An estimated 43 percent of patients with ocular allergies self-treat with over-the-counter decongestants. They aren’t aware that decongestants won’t relieve the itching or that prolonged use may result in rebound hyperemia, creating an ongoing cycle of self-treatment with meds that don’t help. At least 27 percent choose oral antihistamines, which are less effective for eye symptoms and can exacerbate ocular allergies. These patients need guidance from compounding pharmacists, who can follow this 3-step treatment approach:3

  • Step 1: Avoid allergens, don’t rub eyes, use artificial tears, limit contact lens use and apply cold compresses.
  • Step 2: Continue step 1 but add OTC eye drops—combination antihistamine and mast-cell stabilizer—and intranasal corticosteroids if the patient also has allergic rhinitis.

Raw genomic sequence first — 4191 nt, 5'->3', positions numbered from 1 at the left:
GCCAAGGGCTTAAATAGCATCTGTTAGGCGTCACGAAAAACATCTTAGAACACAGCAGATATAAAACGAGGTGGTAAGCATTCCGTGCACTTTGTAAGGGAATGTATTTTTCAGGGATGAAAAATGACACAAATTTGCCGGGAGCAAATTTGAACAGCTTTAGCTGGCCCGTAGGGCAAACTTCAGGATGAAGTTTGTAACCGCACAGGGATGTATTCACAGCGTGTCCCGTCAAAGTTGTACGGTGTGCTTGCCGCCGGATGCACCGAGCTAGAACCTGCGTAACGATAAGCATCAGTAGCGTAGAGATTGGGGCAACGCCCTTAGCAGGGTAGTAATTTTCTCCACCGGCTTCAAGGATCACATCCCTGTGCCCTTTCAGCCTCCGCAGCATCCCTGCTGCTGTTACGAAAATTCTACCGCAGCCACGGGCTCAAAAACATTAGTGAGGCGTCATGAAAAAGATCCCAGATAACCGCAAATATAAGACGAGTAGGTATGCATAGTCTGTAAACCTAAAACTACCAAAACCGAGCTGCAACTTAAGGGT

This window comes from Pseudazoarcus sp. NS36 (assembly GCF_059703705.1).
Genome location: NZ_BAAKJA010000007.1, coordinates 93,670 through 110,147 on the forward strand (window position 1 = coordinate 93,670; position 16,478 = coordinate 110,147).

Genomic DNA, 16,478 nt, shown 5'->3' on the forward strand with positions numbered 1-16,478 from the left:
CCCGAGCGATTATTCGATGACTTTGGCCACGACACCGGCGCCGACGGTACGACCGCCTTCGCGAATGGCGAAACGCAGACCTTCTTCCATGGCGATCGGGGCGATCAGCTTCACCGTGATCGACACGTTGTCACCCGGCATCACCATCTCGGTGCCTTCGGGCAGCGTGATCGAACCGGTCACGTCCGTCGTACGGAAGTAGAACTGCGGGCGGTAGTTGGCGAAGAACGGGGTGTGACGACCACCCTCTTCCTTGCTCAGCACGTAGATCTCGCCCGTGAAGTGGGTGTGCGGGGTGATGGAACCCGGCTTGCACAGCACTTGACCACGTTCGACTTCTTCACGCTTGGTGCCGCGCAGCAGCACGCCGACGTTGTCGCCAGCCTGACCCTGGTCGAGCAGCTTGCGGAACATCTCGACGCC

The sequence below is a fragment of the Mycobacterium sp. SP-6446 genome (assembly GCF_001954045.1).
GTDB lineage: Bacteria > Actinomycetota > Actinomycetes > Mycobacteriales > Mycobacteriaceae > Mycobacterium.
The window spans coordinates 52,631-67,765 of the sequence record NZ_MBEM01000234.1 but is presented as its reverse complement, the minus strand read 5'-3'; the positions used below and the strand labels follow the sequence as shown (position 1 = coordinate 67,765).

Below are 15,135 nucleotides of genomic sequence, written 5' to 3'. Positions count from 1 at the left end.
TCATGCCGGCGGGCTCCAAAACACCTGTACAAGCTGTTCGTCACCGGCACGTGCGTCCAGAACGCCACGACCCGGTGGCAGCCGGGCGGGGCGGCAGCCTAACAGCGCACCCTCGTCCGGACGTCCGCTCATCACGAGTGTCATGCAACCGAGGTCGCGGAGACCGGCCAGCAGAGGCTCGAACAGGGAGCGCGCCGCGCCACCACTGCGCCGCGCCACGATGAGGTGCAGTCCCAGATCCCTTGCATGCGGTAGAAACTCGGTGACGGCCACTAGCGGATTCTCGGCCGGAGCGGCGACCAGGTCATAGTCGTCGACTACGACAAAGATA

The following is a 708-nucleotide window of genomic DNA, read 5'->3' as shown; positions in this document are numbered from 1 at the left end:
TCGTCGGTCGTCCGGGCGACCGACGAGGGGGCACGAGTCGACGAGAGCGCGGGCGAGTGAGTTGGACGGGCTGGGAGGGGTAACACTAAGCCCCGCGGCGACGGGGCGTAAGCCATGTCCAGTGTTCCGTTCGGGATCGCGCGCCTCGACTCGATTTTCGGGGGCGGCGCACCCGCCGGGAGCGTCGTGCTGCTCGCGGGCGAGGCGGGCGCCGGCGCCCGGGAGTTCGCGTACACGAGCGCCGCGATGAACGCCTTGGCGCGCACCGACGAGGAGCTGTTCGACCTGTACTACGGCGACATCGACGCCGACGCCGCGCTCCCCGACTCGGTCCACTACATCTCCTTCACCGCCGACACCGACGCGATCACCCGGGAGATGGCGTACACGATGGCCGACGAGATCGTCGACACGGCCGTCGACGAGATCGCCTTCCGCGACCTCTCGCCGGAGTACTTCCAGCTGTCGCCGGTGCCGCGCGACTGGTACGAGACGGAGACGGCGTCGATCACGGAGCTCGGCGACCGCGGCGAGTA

• Step 3: Consider referral for prescription eye drops and intranasal corticosteroids, consider allergen immunotherapy, and consider a short course of oral corticosteroids if symptoms are severe or persistent.

When you reach out to patients purchasing OTC products, whether they’re eye drops or systemic medications that target the symptoms of allergic rhinitis, perform a quick assessment for ocular allergies and recommend the most appropriate treatment. In the process, consider the following:

History of eye drop use: Patients with ocular allergies are more likely to be sensitive to preservatives, additive and drugs in eye products, so find out if they’ve used any ophthalmic compounds. It takes several days to weeks for sensitization to develop, so they may not connect product use with their itchy eyes. Refer to a doctor if necessary to nail down the allergen. In the meantime, talk about compounded ophthalmic medications that eliminate irritating preservatives and other substances.